From junction, or helical line, 13 surface 12 curves outwardly and upwardly to the lower edge 11 of the thread 5 immediately thereabove to form the trailing edge of that thread 'and its surface 7. In this manner each thread 5 has an essentially flat leading surface 8 which acts as a scoop for the cuttings produced by bit 2 When drill collar 3 is rotated in a clockwise direction as viewed in FIG. 4. Due to its peculiar configuration surface 12 tends to cause the cuttings so produced to remain on surface 8, thereby causing them to be removed more efliciently and rapidly from bit 2. Also, this surface 12 configuration provides a larger mass at the underside of each thread 5, thereby giving of each thread added strength.

As depicted in FIG. 1, the radius of threads 5 is less than the radius of the largest portion of bit 2. Experience and extensive experimentation has shown that the radius of threads 5 should -be just slightly less than that of the largest portion of bit 2 in order that two essential functions can be performed, to wit: First, effective lifting action of the cuttings of bit 2 will lbe more efficiently produced; and secondly, a straighter hole Will be obtained. Experimentation has shown, for example, that for a size /8 inch (outer-most diameter) bit 2, the radius of threads 5 should be 3% inches. With these dimensions threads 5 do not constantly co-act with the walls of well bore -1 and ream the bore further; however, these threads do contact bore 1 more frequently than would an ordinary drill collar and, thus, accomplish: (1) keeping bit 2 directed more vertically; and (2) providing more nearly closed channels (through grooves 6) through which the cuttings from bit 2 and the drilling mud must flow upwardly for the purpose aforesaid, (The illustrative bit 2 size used above, to wit: 7% inches, is one of the most frequently and commonly used sizes in the oil industry.) As shown in FIGS. 1 and 2, grooves 6 are open at their upper and lower ends. Since the diameter of collar 3 through grooves 6 is approximately the same as its diameter through necks 14 and 15, and the ends of grooves 6 are open, the mud and material loosened by bit 2 is not restricted in any manner from passing necks 14 and 15 when forced upwardly by the auger effect of collar 3 when the collar is rotated.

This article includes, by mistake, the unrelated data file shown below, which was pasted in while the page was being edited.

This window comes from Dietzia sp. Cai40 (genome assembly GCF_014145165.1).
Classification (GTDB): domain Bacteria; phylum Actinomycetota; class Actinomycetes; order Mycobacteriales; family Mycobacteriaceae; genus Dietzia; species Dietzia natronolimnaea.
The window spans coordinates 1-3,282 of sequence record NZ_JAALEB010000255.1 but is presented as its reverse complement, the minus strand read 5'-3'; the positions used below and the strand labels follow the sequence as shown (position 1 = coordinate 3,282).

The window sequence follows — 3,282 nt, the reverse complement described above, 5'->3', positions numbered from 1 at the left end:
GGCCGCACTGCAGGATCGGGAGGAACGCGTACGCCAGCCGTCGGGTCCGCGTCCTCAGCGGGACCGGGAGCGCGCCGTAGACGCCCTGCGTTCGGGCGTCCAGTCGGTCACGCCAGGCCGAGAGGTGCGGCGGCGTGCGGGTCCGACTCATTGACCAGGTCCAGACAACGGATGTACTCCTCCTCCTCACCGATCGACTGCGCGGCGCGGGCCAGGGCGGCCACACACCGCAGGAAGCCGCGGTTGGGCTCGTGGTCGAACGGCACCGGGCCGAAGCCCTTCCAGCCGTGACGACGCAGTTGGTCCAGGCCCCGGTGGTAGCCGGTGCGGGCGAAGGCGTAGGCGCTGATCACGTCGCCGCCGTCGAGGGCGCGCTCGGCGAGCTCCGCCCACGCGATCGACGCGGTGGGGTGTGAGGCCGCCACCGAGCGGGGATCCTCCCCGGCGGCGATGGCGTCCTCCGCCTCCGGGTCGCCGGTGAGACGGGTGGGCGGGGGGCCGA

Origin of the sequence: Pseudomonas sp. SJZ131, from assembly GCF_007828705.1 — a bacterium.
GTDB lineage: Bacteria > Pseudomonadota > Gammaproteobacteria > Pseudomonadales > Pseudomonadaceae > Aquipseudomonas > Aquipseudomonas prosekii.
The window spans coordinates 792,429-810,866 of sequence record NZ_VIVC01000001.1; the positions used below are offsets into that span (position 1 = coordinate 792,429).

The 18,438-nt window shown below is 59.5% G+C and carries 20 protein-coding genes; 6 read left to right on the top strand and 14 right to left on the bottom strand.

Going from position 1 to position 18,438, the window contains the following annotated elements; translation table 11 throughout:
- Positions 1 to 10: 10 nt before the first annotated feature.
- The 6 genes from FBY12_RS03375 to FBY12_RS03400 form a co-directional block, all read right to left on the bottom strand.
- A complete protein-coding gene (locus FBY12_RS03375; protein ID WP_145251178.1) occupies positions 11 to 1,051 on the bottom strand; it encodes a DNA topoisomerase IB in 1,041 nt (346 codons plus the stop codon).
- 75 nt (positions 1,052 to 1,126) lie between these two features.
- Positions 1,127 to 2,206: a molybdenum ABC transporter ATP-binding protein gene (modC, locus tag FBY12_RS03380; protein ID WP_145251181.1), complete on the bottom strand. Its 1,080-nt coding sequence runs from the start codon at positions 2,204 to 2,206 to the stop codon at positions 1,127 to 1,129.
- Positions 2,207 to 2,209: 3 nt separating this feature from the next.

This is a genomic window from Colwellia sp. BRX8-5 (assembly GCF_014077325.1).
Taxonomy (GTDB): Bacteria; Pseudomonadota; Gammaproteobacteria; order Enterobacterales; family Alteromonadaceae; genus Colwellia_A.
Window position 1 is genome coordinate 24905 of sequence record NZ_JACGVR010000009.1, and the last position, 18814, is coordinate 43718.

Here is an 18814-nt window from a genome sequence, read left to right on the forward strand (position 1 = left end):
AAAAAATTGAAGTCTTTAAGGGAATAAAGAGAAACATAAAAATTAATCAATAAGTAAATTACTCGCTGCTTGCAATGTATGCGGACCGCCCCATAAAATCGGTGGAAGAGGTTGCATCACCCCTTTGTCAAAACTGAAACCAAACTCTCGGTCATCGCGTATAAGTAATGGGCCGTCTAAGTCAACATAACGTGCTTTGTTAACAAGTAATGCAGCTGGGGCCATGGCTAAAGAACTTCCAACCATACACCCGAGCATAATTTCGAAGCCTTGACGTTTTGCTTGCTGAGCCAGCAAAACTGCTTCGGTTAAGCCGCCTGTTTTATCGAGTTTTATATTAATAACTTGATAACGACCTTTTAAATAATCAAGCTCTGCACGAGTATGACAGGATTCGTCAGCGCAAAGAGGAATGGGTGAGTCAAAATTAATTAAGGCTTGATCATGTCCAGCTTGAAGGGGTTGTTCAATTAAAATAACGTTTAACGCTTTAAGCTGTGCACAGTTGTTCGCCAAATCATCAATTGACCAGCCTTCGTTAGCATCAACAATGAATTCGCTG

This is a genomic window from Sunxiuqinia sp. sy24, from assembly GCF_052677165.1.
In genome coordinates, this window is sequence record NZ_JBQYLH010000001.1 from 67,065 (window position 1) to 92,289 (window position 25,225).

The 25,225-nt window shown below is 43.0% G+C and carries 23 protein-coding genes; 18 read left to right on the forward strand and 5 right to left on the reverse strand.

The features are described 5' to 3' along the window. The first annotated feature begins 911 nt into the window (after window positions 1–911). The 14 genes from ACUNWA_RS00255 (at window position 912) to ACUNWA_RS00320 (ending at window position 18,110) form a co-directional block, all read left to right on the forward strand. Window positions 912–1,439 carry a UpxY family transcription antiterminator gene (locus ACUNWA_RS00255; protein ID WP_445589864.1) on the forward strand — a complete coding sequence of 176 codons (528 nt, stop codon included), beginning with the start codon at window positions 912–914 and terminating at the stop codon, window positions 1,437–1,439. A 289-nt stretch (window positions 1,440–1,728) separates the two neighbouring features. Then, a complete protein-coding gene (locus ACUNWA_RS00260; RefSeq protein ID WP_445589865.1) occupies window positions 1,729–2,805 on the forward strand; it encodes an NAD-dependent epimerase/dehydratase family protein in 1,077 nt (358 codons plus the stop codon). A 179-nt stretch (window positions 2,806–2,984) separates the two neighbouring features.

Drill collar 3 produces a straight hole because it reduces the play or wiggle in bit 2 permitted by conventional drill collars. Eliminating this play prevents the bit,s being diverted in its direction, or attitude. The conventional drill collar has an outer diameter approximately that of necks 14 and 15 (the upper and lower portions of drill collar 3 shown in FIG. 1) much smaller than the largest diameter of bit 2; and, the purpose of this is to permit the drilling mud and cuttings (produced by bit 2) to flow upwardly therepast, the mud, of course, having been forced downwardly through drill collar 3 via bore 16. In this inventon threads 5 prevent the play, grooves 6 permit the flow of mud and cuttings upwardly, and surface 8 (inclined upwardly) facilitates such flow.